Stroud already has a good housing authority. We have been at the forefront of trying to work within the local authority framework for housing, and have performed that role as well as possible. In all the evidence—and this is acknowledged in the work of the district auditor—Stroud is in the top half of south-west authorities; it is probably near the top. South-west authorities seem not to have some of the problems found elsewhere in the country.
The authority deserves congratulations on two counts. First, it has kept rents at realistic levels. There was the odd argument in certain years in the 1990s when rents rose, but in the main rents have been affordable. Secondly, and more importantly, locally we are proud of our reinvestment programme for housing stock. It is easy to generalise, and I always tread gently in this area, but I cannot recall going into people's houses in my area and feeling in any way ashamed by the quality of council housing. Houses next door, which have often been bought, reveal the stark difference between the way in which council houses are maintained as part of the housing stock, and the way in which bought houses are maintained by their owners, who are understandably struggling because of the money that they have paid, even with a discount, to buy their house.
My argument is that we should consider the options that face the council. I am critical of the housing terrain through which we are walking. There are two fundamental questions about how housing in this country is currently performing. There is the macro question of where the funding stream sits in relation to wider economic policies. There are those who say that there will always be higher priorities—for example, education, health and social services—because many people can afford their own houses.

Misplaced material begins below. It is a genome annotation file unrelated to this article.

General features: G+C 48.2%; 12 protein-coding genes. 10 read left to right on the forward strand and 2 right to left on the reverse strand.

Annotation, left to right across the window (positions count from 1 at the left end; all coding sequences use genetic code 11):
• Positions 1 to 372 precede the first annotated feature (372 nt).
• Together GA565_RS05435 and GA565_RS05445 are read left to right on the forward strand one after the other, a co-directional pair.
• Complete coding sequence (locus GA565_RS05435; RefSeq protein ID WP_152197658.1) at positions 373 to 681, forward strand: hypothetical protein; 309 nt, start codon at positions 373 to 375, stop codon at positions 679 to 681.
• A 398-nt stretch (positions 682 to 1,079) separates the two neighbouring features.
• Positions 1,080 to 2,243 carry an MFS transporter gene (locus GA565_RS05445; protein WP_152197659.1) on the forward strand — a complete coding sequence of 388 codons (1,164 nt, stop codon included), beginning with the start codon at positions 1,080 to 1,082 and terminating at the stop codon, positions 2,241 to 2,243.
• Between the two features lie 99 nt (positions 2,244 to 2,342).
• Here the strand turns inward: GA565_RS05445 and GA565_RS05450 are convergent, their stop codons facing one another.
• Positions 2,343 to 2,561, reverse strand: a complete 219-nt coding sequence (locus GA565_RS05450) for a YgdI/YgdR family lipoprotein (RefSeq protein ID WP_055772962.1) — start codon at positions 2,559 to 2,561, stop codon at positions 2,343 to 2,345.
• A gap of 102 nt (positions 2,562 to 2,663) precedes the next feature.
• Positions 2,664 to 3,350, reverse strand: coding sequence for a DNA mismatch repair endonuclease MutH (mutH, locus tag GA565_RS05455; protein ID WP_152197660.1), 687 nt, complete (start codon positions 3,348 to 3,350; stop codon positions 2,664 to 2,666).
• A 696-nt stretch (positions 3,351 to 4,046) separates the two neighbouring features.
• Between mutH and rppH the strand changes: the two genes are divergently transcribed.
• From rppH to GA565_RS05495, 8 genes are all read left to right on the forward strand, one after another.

I think that early on the Government made a mistake. There were strong arguments for considering alternatives to the public sector borrowing requirement in terms of the general Government financial deficit, and taking housing out of the equation would have given us greater flexibility. Part of the problem is that there are macro constraints that relate to private sector housing. The Chancellor's statement was interesting, because regardless of whether people think that the euro is a good or bad thing—some Labour Members do not think that it is a good thing—it showed that so much of the debate is tied up with housing. That was fascinating. On the back of that are clear implications for the public sector, such as for housing associations—I term that as part of the public sector, although some people prefer to call it the voluntary sector—and the true public sector: local authorities. That sector is constrained by macro-economic policies.